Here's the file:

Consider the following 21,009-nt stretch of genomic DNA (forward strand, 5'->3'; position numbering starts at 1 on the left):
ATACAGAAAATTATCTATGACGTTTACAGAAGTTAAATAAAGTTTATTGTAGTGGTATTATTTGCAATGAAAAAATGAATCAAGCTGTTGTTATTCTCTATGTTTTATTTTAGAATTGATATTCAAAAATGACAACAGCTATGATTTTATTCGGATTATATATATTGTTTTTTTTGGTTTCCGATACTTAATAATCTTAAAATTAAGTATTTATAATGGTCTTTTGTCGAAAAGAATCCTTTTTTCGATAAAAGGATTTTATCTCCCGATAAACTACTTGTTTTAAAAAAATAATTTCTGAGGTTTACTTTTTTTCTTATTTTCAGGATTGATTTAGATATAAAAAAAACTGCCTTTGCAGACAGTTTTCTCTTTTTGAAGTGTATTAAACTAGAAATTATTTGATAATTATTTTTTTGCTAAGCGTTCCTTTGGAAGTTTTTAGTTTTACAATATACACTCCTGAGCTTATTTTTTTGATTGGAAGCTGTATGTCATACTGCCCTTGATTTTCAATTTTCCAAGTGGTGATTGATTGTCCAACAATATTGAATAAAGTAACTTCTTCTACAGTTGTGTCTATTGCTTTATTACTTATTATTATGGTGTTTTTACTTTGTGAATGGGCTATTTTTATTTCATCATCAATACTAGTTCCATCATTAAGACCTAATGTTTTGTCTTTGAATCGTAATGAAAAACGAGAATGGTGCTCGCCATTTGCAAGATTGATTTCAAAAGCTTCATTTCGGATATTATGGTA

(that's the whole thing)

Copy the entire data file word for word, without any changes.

Consider the following 21,009-nt stretch of genomic DNA (forward strand, 5'->3'; position numbering starts at 1 on the left):
ATACAGAAAATTATCTATGACGTTTACAGAAGTTAAATAAAGTTTATTGTAGTGGTATTATTTGCAATGAAAAAATGAATCAAGCTGTTGTTATTCTCTATGTTTTATTTTAGAATTGATATTCAAAAATGACAACAGCTATGATTTTATTCGGATTATATATATTGTTTTTTTTGGTTTCCGATACTTAATAATCTTAAAATTAAGTATTTATAATGGTCTTTTGTCGAAAAGAATCCTTTTTTCGATAAAAGGATTTTATCTCCCGATAAACTACTTGTTTTAAAAAAATAATTTCTGAGGTTTACTTTTTTTCTTATTTTCAGGATTGATTTAGATATAAAAAAAACTGCCTTTGCAGACAGTTTTCTCTTTTTGAAGTGTATTAAACTAGAAATTATTTGATAATTATTTTTTTGCTAAGCGTTCCTTTGGAAGTTTTTAGTTTTACAATATACACTCCTGAGCTTATTTTTTTGATTGGAAGCTGTATGTCATACTGCCCTTGATTTTCAATTTTCCAAGTGGTGATTGATTGTCCAACAATATTGAATAAAGTAACTTCTTCTACAGTTGTGTCTATTGCTTTATTACTTATTATTATGGTGTTTTTACTTTGTGAATGGGCTATTTTTATTTCATCATCAATACTAGTTCCATCATTAAGACCTAATGTTTTGTCTTTGAATCGTAATGAAAAACGAGAATGGTGCTCGCCATTTGCAAGATTGATTTCAAAAGCTTCATTTCGGATATTATGGTA